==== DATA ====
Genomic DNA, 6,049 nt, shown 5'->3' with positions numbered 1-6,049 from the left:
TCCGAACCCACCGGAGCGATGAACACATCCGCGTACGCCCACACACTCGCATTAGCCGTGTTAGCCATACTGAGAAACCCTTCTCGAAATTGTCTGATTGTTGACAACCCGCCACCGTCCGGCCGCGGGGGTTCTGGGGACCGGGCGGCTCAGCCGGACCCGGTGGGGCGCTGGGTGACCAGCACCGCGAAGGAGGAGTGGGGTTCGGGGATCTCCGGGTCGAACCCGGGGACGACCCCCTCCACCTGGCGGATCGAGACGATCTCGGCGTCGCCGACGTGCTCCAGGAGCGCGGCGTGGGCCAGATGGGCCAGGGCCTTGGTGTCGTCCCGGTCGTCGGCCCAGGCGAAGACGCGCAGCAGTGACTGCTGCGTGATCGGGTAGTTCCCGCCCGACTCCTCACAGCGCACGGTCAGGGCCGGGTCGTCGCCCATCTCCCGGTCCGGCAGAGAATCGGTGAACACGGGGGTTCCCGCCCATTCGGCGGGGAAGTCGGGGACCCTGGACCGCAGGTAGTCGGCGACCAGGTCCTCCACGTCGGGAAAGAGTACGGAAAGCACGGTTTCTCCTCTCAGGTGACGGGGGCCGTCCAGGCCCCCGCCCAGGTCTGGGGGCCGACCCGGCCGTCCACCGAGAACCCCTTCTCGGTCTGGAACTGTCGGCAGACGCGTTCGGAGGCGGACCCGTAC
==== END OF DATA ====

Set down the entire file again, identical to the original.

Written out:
Genomic DNA, 6,049 nt, shown 5'->3' with positions numbered 1-6,049 from the left:
TCCGAACCCACCGGAGCGATGAACACATCCGCGTACGCCCACACACTCGCATTAGCCGTGTTAGCCATACTGAGAAACCCTTCTCGAAATTGTCTGATTGTTGACAACCCGCCACCGTCCGGCCGCGGGGGTTCTGGGGACCGGGCGGCTCAGCCGGACCCGGTGGGGCGCTGGGTGACCAGCACCGCGAAGGAGGAGTGGGGTTCGGGGATCTCCGGGTCGAACCCGGGGACGACCCCCTCCACCTGGCGGATCGAGACGATCTCGGCGTCGCCGACGTGCTCCAGGAGCGCGGCGTGGGCCAGATGGGCCAGGGCCTTGGTGTCGTCCCGGTCGTCGGCCCAGGCGAAGACGCGCAGCAGTGACTGCTGCGTGATCGGGTAGTTCCCGCCCGACTCCTCACAGCGCACGGTCAGGGCCGGGTCGTCGCCCATCTCCCGGTCCGGCAGAGAATCGGTGAACACGGGGGTTCCCGCCCATTCGGCGGGGAAGTCGGGGACCCTGGACCGCAGGTAGTCGGCGACCAGGTCCTCCACGTCGGGAAAGAGTACGGAAAGCACGGTTTCTCCTCTCAGGTGACGGGGGCCGTCCAGGCCCCCGCCCAGGTCTGGGGGCCGACCCGGCCGTCCACCGAGAACCCCTTCTCGGTCTGGAACTGTCGGCAGACGCGTTCGGAGGCGGACCCGTAC